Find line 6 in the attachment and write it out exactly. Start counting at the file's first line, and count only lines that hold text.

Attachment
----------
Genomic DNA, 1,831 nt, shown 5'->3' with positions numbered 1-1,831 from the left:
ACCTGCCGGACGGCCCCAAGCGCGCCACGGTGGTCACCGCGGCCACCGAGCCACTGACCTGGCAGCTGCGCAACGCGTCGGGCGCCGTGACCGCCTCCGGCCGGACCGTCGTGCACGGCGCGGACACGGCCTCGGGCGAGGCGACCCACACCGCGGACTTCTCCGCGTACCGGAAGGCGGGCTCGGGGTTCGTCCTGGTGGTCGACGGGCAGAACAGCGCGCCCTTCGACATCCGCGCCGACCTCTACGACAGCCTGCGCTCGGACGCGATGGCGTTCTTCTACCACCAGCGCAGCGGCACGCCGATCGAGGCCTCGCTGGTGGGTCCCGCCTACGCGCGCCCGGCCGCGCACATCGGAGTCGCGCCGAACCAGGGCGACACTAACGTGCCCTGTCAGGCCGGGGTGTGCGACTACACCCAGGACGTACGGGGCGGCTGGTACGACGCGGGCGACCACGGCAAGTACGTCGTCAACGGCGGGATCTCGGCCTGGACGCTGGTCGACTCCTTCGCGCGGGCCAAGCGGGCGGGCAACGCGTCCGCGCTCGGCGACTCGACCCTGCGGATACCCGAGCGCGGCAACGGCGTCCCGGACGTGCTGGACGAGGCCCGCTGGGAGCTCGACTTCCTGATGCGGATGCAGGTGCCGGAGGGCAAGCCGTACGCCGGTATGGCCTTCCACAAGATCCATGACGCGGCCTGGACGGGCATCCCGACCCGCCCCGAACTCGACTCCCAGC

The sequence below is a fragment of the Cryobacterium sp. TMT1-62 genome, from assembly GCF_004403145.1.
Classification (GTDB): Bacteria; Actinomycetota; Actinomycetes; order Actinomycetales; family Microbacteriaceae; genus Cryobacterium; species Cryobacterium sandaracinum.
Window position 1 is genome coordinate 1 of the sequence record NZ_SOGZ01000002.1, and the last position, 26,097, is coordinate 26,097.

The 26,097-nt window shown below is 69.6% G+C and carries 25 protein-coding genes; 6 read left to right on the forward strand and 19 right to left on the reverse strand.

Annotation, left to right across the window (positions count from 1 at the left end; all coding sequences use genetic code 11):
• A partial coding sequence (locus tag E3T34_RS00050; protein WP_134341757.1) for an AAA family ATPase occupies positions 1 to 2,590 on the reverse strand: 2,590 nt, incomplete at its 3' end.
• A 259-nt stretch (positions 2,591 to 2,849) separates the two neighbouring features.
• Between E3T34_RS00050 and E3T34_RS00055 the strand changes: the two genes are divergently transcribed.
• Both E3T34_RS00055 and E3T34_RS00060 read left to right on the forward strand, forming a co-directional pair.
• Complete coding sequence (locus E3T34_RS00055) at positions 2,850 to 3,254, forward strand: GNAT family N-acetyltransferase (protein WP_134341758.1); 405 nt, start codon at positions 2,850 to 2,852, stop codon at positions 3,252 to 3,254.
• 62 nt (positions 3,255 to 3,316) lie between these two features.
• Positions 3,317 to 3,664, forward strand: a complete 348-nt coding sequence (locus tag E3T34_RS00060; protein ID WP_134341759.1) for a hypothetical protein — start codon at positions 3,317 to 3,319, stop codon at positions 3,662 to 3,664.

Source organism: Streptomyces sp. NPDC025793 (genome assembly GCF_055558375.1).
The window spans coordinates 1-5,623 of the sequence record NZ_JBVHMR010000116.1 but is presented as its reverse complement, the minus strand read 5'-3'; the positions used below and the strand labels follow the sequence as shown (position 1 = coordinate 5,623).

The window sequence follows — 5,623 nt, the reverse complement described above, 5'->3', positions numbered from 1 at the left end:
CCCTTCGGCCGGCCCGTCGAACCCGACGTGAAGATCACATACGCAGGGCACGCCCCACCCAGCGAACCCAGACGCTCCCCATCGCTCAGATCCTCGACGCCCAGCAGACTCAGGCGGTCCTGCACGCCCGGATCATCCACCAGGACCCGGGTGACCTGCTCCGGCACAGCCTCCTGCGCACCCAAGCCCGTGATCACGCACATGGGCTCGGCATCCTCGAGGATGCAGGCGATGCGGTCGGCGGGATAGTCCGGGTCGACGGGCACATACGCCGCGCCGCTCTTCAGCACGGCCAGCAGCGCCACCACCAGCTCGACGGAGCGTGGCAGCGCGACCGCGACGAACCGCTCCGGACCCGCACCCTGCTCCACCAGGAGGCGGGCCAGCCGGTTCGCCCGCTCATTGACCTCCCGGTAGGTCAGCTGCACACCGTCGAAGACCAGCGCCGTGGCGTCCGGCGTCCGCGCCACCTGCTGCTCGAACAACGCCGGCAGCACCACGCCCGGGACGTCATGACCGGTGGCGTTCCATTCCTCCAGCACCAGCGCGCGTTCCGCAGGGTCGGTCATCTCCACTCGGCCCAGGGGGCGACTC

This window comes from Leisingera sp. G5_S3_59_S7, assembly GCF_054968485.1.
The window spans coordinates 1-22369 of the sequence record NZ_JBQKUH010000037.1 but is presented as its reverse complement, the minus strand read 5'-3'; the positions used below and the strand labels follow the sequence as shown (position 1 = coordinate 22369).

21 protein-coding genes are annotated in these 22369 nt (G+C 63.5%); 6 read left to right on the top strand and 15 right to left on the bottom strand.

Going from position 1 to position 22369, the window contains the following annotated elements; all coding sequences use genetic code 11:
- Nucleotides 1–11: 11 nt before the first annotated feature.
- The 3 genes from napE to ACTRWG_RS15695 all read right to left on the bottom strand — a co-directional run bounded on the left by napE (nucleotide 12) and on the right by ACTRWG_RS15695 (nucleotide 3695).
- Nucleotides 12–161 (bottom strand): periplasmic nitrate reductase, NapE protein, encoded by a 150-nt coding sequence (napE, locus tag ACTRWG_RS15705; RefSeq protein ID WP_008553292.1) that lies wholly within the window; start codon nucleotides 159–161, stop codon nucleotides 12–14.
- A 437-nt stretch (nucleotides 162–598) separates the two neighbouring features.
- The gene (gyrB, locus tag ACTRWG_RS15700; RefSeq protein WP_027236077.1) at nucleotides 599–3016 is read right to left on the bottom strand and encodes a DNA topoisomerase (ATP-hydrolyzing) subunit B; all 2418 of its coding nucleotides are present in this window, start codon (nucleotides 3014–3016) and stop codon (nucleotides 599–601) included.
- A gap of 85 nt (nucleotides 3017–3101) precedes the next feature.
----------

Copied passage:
The 26,097-nt window shown below is 69.6% G+C and carries 25 protein-coding genes; 6 read left to right on the forward strand and 19 right to left on the reverse strand.